In 2012, Mat Honan from Wired, detailed his horrible experience of being personally hacked. The hackers were able to leverage security flaws in Amazon and Apple to get into his Gmail account, and eventually, take over his coveted, three-letter Twitter handle of @mat. This could have, however, been thwarted if he had configured two factor authentication for Google. Google provides this as a free feature, pairing the web authentication functionality with either SMS or its free Google Authenticator mobile application (Android, iOS). In Winter 2014, Salesforce enabled two factor authentication for no additional cost. In addition to supporting the free Google Authenticator application, it also provides its own mobile applications (Android, iOS) and supports third-party services. Details can be found here. Enabling two factor authentication can be done in less than five minutes. Here are the steps:
First, create a permission set with the two factor authentication setting
Next, assign user(s) to the permission set
Finally, when the user logs back in, they will be presented with a QR code and links for the mobile applications. After installing the mobile application, the user simply scans the QR code. Whenever the user needs to log in, they enter their username/password (as they always have) followed by entering the verification code from their mobile application:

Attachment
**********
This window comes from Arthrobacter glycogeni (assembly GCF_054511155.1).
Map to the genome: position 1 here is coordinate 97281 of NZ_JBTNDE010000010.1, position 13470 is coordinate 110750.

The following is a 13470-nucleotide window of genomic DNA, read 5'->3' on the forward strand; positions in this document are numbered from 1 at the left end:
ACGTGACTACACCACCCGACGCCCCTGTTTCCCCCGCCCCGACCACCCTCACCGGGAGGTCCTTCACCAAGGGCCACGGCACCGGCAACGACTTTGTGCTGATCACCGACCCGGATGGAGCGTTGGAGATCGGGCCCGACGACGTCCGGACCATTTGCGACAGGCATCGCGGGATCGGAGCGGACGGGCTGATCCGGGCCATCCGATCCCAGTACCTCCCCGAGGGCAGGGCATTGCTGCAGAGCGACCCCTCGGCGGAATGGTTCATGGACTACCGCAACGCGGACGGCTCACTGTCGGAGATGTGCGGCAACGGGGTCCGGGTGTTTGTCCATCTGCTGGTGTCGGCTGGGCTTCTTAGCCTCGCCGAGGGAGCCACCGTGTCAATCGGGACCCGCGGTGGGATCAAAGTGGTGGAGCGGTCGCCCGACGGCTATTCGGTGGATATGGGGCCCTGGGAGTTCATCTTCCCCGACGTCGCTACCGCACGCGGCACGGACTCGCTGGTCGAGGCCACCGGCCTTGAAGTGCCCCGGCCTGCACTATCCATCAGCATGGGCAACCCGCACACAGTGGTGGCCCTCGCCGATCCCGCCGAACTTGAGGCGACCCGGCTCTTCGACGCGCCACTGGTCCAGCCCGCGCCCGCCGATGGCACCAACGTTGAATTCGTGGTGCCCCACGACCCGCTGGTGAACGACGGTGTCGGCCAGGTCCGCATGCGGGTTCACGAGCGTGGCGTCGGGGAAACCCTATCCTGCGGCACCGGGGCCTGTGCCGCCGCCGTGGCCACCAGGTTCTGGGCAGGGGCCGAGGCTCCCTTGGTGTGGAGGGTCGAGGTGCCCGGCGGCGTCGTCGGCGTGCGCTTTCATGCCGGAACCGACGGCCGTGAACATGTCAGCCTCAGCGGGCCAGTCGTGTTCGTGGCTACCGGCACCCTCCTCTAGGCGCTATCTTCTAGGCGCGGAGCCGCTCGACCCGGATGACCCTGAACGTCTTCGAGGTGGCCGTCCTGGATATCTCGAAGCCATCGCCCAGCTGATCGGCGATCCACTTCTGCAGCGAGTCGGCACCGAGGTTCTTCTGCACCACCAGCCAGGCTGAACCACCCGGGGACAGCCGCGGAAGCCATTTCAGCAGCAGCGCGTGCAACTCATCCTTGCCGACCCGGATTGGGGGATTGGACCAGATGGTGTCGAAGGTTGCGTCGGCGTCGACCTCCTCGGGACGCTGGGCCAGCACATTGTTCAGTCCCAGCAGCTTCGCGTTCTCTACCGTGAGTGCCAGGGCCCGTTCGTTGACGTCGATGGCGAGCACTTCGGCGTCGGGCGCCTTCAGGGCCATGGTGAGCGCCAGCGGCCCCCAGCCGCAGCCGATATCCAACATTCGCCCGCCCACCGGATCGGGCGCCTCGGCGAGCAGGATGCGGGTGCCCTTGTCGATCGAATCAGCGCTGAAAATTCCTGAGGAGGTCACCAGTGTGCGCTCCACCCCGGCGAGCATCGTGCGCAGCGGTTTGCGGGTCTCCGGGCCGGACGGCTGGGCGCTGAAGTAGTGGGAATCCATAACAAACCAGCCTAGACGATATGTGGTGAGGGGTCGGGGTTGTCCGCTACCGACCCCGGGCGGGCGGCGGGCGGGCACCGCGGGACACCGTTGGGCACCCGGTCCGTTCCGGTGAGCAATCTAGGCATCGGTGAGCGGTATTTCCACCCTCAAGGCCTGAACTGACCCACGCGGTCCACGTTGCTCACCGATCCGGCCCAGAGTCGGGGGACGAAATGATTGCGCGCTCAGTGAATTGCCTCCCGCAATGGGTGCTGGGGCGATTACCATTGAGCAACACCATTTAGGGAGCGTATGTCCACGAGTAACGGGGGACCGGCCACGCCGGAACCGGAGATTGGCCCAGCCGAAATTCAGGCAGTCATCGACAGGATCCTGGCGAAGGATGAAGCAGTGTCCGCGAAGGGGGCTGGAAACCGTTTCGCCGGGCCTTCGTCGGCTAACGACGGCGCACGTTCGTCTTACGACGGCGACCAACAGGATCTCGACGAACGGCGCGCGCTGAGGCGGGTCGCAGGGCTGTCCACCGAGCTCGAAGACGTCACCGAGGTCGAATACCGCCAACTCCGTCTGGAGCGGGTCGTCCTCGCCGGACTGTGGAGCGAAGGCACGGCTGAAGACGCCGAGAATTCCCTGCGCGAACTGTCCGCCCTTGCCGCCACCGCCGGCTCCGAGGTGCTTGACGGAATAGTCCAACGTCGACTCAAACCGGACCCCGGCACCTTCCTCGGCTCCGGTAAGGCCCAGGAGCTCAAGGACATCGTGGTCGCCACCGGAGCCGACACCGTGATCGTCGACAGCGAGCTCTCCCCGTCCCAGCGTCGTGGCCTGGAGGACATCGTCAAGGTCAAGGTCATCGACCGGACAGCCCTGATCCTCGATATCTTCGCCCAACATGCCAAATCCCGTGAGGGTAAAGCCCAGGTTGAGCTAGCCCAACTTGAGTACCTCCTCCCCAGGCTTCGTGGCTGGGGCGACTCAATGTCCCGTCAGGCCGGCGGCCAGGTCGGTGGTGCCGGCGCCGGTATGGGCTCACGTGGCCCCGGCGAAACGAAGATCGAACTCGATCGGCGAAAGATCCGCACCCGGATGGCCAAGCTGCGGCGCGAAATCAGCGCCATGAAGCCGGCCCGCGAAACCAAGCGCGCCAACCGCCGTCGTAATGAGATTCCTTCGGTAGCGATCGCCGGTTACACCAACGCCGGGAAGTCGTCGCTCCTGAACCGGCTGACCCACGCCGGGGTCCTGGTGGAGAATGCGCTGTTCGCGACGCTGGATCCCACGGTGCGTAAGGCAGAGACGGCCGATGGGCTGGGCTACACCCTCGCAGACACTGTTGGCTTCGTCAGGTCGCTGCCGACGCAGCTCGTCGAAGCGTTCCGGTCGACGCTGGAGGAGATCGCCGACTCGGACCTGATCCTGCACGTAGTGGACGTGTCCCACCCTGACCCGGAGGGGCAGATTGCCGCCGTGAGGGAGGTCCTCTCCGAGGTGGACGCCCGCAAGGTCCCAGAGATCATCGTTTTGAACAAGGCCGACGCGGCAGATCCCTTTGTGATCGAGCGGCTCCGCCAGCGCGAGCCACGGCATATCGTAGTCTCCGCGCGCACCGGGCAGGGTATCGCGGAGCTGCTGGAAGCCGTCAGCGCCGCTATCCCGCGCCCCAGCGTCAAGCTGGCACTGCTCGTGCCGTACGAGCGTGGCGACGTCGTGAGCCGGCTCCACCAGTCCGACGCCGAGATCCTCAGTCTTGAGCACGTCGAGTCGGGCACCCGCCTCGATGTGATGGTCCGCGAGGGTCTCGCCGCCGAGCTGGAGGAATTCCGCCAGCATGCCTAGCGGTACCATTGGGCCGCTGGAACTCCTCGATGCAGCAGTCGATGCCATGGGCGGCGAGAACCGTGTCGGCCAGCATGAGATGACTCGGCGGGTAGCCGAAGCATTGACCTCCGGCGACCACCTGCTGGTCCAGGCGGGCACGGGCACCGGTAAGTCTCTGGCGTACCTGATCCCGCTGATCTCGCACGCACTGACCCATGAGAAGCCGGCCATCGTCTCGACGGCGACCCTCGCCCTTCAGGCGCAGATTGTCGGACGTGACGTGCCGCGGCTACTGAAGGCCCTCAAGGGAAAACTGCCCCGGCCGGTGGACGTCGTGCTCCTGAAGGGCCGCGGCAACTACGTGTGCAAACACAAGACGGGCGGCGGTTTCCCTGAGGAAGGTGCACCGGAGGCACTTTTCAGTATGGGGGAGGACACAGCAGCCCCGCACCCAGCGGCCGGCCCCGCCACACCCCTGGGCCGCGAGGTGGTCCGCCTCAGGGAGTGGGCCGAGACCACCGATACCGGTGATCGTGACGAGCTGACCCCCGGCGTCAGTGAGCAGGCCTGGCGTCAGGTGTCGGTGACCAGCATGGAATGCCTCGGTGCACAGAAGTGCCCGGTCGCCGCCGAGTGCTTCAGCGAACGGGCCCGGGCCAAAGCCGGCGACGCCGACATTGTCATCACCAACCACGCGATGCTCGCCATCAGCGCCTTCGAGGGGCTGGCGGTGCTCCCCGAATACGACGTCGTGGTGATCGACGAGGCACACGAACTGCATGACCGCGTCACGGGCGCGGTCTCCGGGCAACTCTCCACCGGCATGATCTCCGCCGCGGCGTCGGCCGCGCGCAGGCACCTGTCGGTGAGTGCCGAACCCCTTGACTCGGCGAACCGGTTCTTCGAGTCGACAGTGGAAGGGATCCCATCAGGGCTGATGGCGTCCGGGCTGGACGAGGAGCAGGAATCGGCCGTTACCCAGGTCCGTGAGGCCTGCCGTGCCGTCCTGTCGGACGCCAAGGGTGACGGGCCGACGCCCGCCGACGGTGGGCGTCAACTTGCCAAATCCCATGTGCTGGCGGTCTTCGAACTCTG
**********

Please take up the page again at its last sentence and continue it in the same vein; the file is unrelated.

Here is a screenshot of the Android version of the Google Authenticator:
If the user loses, upgrades, or changes phones, you will need to reset their Auth token. There is a link on the user detail page to reset the Time-Based Token. This will generate a new QR code for the user at login.
If you are looking to provide additional security for your Salesforce org, consider adding two factor authentication. Time and complexity to configure for your users should not be an issue!